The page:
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Last Updated Sunday January 22 2017 05:38 PM IST

'Konganpada'- a war that became a festival

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Konganpada – a war that became a festival

The Konganpada festival at Chittur is a fusion of myths, history and religion. Spread over a couple of days, the festival commemorates a war which is said to have occurred around AD 918.

During those days, Chittur was a very fertile land, plush with resources. It was also a trade hub. People from across the mountains, especially the Kongu country, which includes parts of the present-day Coimbatore District used frequent Chittur for trade. Skirmishes were normal. And these skirmishes form the roots of the present day Konganpada festival.

'Konganpada' - a war that became a festival Children dressed up for 'Kuttikolam'. Photo: Arun Sreedhar

Once, the king of Kongu country decided to attack Chittur and sent an ultimatum. The people of Chittur were scared and approached the Mother Goddess at the temple in Chittur and it is said she agreed to lead the Nair warriors in the war.

And unlike the wars of today, the Kongu King stuck to the rituals of war, which is reenacted zealously by the devotees. The first ritual is the 'Chilambu' where the Nair chieftains receive the letter; gather at the 'Kalari' or the gymnasium of an ancient family called the 'Sreekandath'. They then perform a dance and try to appease the goddess. A couple of days after that, a 'kaniyar' or an astrologer is called in to predict the outcome of the war and the festival. After that comes the 'Kummatti' – young men from across the village who arrive to take blessings from the goddess and take a pledge to fight for their land.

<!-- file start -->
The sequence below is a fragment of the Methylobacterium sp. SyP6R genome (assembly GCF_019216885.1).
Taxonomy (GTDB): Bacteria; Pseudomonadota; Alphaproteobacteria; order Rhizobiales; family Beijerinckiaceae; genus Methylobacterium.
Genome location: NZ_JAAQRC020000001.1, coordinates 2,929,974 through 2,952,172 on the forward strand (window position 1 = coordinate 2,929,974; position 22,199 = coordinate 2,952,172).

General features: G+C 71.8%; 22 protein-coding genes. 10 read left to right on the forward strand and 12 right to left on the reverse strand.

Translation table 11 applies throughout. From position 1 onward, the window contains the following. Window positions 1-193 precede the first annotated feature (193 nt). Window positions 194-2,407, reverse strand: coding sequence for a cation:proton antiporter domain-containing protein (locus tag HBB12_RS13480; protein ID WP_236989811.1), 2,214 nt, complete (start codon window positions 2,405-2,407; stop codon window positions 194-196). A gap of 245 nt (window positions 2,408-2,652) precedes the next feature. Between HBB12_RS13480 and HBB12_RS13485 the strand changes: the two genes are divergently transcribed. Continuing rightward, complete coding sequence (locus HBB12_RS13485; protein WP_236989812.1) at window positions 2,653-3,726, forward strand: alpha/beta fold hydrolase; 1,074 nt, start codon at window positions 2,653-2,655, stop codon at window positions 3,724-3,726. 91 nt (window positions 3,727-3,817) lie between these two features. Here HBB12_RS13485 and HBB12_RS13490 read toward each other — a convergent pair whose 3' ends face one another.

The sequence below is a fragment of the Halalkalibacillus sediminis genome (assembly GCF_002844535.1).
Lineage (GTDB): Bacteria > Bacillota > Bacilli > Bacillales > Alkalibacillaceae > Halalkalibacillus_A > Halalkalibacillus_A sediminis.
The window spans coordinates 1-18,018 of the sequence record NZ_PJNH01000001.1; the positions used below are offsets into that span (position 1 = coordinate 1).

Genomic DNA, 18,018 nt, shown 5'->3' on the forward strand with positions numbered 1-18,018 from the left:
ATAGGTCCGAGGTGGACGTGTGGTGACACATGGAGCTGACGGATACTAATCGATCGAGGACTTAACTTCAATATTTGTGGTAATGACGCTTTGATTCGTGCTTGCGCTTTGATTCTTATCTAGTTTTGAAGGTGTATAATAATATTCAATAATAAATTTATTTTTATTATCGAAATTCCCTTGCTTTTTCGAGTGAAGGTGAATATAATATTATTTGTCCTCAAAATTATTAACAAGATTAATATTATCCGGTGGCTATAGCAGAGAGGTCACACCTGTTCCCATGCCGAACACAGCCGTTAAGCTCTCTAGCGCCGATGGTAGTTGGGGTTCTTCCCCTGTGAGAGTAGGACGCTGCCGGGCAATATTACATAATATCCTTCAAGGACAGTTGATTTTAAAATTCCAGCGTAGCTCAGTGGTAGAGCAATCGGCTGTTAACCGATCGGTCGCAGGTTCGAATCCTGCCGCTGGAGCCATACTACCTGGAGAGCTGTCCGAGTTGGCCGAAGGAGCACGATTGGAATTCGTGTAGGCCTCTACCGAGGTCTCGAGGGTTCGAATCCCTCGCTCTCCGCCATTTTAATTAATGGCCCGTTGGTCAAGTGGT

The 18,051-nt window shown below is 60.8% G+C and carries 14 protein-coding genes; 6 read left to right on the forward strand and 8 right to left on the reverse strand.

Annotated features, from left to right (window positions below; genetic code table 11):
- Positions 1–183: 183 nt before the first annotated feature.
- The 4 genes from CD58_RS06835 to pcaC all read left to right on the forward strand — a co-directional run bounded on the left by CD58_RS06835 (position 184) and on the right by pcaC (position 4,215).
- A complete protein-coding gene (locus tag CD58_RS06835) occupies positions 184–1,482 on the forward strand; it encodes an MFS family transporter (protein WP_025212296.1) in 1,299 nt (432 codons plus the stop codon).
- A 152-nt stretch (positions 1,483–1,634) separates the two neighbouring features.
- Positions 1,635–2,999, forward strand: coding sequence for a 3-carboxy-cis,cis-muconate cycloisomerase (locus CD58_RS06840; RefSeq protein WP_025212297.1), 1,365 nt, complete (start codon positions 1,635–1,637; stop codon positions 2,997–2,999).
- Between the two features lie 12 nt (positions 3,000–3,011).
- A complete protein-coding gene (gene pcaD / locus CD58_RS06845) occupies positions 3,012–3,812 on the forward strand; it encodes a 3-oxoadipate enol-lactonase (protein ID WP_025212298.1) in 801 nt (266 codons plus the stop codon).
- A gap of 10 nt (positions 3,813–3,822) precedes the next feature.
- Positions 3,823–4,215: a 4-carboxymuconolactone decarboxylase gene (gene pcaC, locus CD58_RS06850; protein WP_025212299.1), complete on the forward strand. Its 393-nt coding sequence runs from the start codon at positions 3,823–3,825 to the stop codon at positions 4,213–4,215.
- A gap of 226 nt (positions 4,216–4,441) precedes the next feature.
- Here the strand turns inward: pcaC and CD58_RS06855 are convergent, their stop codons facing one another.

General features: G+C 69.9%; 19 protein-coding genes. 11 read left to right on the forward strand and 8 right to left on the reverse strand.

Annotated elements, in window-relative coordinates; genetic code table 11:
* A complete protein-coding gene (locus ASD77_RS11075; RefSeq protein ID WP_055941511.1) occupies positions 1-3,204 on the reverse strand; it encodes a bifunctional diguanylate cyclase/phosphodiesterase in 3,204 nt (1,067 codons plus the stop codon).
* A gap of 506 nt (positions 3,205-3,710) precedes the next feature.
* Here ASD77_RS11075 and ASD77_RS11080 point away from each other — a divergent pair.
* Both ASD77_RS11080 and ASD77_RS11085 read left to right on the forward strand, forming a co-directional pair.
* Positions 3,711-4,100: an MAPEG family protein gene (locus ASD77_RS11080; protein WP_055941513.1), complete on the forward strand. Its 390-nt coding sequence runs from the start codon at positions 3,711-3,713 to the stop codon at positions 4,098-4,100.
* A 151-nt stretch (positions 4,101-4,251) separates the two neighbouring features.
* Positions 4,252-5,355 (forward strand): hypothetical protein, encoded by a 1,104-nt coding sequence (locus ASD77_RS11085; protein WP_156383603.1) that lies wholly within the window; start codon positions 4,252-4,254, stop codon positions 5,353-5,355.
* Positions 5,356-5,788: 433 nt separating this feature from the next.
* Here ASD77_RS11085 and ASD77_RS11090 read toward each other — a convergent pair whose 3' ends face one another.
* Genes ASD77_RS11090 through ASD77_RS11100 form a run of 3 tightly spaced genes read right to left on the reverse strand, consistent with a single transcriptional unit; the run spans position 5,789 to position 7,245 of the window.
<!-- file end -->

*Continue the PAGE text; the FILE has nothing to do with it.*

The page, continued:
These warriors gather for 'Arippathttu' and then proceed to Poovathum Kavu, which is the battleground. At midnight, they come back to the temple in a procession. The fight begins when 101 firecrackers are burst. A procession starts from the temple with various groups of people decked out in a war like outfit. Small girls are dressed up as boys and small boys are dressed up as girls and taken around on the shoulder of their fathers or uncles. This is known as the 'Kuttikolam'.

At night, the villagers assemble at the house of the Chittedathu family and one of the members are dressed up as the Kongan. He then travels to the temple on a horse for the traditional 'olavayana' (reading the declaration of war). Rival groups run horses on the street in a mock war. Few of them feign death and are taken back to their wailing relatives. A lot of traditional art forms like the Parisamuttu kali finds a stage here during the war. Fireworks, mark the victory over the Kongan army. And the festivities end with 'Pallu' where four major Nair family members come to thank the goddess for victory.

Konganpada is not just a festival for the people of Chittur. It is history coming alive once more, year after year. It is an event that is celebrated by all religious denominations in Chittur. The festivities being on Sivarathri day and continue for two weeks.

When: This year the final day of the festival falls on 21 March.

Where: Chittur is about 14 kms from Palakkad. Palakkad is well connected with the rest of the state via roads and railway. The nearest airport is Coimbatore International airport, about 54kms away.

Also read : The festivals in March

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